5 Ways To Get Email Actually Read in the New Gmail

Jessica Payne

450 million Gmail users are grappling with a newly revamped inbox. Since the roll out a few weeks back, many have taken to social media to voice their love or hate of new tabs, labeled Primary, Social and Promotions. By now, navigation should be somewhat routine, whether you like it or not. But what can marketers and PR professionals do to ensure their emails get read?

Here are five suggestions on how to get your emails back in front of customers:

  • Vet Contact Preferences. How many media or bloggers use Gmail as their primary email provider? Tons. Check in on your closest contacts first to ensure they are still receiving your (wanted) emails/news in their Primary inbox and that nothing has been automatically punted to Promotions. They’ll appreciate the heads up especially around important news. Vet your contact lists and speak with customer service reps if you use any sort of 3rd-party news/content distribution service. This includes press releases.
  • Incentivize users to move you back. You can’t make users adjust their settings. Try offering free, exclusive downloads or discounts as a reward for those who designate your email as Primary once again. Follow up with a surprise thank you and even bigger discount to spark positive word of mouth and drive more migration. Gap did exactly that (see image).
  • Get creative with the whole Primary vs. Promotion absurdity. Are you a retailer afraid you’ll lose half of your customer base? Make the migration fun, saying something like: “Thanks for signing up to our newsletter, brave one! However, one last mission awaits…” Challenge them to move you back to Primary while making it a fun, engaging customer experience at the same time.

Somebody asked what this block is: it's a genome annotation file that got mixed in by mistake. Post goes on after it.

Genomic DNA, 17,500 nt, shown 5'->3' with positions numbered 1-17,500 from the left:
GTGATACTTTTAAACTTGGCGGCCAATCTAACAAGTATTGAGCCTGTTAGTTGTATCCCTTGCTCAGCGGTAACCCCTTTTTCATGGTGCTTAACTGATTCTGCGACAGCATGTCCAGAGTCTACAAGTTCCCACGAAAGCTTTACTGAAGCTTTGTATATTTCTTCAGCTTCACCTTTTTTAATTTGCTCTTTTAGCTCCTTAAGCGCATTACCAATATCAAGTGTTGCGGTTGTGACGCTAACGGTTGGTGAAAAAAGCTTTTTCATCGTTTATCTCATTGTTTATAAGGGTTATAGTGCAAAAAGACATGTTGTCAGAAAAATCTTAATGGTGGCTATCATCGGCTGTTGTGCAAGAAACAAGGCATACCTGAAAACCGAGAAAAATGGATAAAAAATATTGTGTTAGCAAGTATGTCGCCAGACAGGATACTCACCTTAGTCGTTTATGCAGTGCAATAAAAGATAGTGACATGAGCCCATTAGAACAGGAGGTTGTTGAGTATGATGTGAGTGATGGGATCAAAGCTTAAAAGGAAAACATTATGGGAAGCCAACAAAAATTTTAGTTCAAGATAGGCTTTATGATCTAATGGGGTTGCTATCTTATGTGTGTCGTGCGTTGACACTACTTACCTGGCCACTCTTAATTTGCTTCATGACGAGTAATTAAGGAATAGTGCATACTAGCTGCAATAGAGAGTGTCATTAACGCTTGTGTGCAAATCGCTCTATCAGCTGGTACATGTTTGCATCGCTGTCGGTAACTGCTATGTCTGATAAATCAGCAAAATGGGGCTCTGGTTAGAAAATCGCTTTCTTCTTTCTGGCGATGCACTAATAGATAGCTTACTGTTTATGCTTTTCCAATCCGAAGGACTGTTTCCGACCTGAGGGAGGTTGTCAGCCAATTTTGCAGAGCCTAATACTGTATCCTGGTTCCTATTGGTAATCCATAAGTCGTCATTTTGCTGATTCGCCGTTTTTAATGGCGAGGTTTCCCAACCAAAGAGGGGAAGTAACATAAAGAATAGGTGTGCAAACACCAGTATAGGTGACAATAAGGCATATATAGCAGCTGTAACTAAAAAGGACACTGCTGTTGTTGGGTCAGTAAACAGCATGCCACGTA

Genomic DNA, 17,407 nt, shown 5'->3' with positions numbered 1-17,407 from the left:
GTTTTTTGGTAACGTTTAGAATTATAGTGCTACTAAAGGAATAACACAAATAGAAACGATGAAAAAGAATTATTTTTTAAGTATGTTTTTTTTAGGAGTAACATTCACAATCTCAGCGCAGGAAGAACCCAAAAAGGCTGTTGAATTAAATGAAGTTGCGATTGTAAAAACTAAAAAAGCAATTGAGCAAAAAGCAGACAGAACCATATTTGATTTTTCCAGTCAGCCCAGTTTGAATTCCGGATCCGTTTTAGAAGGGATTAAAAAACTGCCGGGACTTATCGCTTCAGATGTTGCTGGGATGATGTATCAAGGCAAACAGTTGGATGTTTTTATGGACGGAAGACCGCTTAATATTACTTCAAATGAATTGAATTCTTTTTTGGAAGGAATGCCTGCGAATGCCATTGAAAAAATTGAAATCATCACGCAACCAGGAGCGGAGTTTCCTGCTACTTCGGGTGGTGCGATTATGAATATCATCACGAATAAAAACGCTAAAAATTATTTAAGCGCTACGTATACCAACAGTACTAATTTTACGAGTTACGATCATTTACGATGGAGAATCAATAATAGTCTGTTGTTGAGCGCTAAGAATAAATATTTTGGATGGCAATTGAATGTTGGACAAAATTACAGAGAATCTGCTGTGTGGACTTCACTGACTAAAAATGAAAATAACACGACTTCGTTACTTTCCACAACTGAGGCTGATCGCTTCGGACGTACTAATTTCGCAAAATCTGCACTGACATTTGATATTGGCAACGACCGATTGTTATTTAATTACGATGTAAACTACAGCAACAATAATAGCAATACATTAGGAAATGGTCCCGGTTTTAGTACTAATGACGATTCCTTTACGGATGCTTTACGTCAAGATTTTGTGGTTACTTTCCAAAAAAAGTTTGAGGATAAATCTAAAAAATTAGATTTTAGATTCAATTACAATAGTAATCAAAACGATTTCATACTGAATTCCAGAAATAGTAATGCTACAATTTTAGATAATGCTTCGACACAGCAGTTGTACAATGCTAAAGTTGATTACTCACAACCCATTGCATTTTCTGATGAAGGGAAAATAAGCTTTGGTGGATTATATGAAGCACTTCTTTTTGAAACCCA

• Cross-Channel Communication. Leverage digital, in-store and offline channels to remind loyal customers to check their email settings as they may be inadvertently missing out on news and promotions they seek. Gap has already started emailing its loyal customers with a very no-nonsense reminder. Customers are moving beyond email, you should as well.
  • Study the numbers and behavior. Only time will tell for just how significant the Gmail re-org will affect email, so sayeth marketers. Do you use Gmail? Put yourself in the shoes of your contacts and customers. Pay attention to your own behavior – what you like vs what you hate. How often are you deleting and regularly checking all three tabs? Opportunities to enhance this experience will present themselves.

How are you finding the Gmail inbox? Leave a comment below or tweet @jpaynebu

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